Wednesday, September 21, 2005

Comfortable shoes just don't fit me

Yesterday, I posted something to another person's blog that was a bit racy. I know, you are thinking to yourself, "Sweet Leesa posting something racy. I don't believe it." Yeah, I know, life can be a bit unpredictable. Not to re-post my comment, but the blog-owner assumed I was bi. I am not.

I wrote about a kiss the other day, and when I was in college, I did have a bi experience. Perhaps I will write about it one day. The experience lasted 7 days – not cooped up in her dorm room all seven days. We had to go out for food (a joke). But I remember thinking about it, about her, about the whole experience.

And here is why we stopped seeing each other – I did not want to be bi (or a lesbian). Whatever the label would be. I had dreams of a small house, white-picket fences, baking cookies for my children, drying my hands on my apron, seeing my children playing in the backyard. At the time, and even still (some would argue), lesbians don't get to live out their dreams. Not if they involve family. [I am not saying it fair; just an observation.]

And at the time, lesbians had to wear comfortable shoes, had really bad style. It was out-of-favor. It wasn't for another 5 years that being a lesbian (or bi) became cool. You still couldn’t do the normal things unless you had piles of money (and I am fairly sure I couldn't have been Ellen DeGeneres' partner (humor is such a turn-on). Just not in her league – and she has the cash to adopt the children, buy the acceptance.

Plus there was the thought "what would I tell my parents." Oh how they would have freaked out. I really enjoyed the lovemaking – especially the closeness and kissing. But after the joy, I could see so many problems with doing the lesbian thing. And being bi – not sure my Church would have been thrilled over that as well. Hard to be faithful with one person when you want to bed both men and women.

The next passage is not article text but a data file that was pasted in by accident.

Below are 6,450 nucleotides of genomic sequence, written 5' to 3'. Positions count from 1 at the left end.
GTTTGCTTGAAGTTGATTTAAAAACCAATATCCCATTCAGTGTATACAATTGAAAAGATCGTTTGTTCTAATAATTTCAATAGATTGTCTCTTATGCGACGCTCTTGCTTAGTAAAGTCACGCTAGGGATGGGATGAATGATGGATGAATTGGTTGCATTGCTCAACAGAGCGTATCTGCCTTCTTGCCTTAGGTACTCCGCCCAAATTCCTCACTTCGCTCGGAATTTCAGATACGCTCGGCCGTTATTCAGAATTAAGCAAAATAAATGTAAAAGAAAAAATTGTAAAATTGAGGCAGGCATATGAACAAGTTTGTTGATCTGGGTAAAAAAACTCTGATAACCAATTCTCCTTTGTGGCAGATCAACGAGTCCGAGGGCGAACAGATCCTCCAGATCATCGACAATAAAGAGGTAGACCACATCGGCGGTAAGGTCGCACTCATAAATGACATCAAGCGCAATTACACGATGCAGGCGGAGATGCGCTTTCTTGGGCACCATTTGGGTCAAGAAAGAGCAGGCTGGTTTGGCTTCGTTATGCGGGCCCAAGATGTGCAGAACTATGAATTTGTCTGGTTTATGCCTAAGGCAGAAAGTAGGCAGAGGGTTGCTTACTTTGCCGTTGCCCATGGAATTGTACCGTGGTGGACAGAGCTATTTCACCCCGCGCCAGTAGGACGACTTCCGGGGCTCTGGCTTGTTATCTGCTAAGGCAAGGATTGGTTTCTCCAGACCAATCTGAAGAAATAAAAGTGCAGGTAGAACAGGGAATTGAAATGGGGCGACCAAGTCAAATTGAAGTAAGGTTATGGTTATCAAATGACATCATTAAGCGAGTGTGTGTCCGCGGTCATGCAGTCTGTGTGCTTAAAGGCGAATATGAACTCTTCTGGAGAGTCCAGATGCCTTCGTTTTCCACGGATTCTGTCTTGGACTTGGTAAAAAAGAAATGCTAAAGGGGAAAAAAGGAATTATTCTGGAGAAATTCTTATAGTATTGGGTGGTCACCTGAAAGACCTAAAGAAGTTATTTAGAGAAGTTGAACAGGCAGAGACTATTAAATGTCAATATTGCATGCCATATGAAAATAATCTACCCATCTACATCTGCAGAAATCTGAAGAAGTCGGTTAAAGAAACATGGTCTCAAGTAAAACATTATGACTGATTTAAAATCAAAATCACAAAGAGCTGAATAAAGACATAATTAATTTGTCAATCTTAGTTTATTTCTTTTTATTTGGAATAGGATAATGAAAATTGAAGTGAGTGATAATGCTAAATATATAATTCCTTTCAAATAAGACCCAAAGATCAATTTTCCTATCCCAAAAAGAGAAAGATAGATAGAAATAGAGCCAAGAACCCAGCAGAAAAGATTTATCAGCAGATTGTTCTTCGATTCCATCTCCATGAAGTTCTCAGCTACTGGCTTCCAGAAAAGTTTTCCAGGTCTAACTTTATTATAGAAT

Women seem to be more practical than men – how many times have they married the man who had earning power instead of the one that made their heart skip each time he glances at you. And practically speaking, I chose to be "straight." I am sexual, and I think sexual beings have a tendency to expand their normal sexual roles, rules, experiences.

But let's forget the comfortable shoes.


Long Iron said...

And where do we find LOVE in all of this? Or are we even looking for LOVE? What is wrong with experiencing the people in our lives who have made our hearts skip a beat, even for a little while? When it is time to settle, do we do so willingly, or do we fight it tooth and nail? Where do we place happiness in our lives?

Your post has caused my to think a lot about whether my shoes are a little too comfortable or need some working in.

uscphil said...

I read your comment and never thought you were bi. Any man you are with has to be the luckiest man alive.

Spexial said...

well i am a lesbian and my bey and i are living just's all about what you want and being comfortable with more and no less...

ken said...

long iron, great is more than a fleeting eruption of our is a commitment, an accepting of another understanding we are not perfect, will not ever totally satisfy the one we love...yet loving the nuances that do make us unique,. i love my girlfriend, have an amazing life with her, and still seek to flirt and share, to express the thoughts surging through me, of daily life, of romantic, naughty desires....i like your line of comfortable shoes....easy to allow our union with another to become ordinary, fettered by responsibilities.....i love that my outlet here increases my passion for my lover, fuels the yearnings within me!

loved the sharing between you, leesa and jillian.... i realize i post many comments to your blog....hope i dont intrude...i also appreciate the other intriguing sites you link to....still in awe of all the various people sharing their thoguhts....i love to learn! ken of louisiana

Leesa said...

Professor Spex: My experience was in the early 90s, and I was young. Not sure what I would do now. The story was not meant to disrespect lesbians or the lesbian lifestyle. Just not for me.

Ken: I love reading your comments.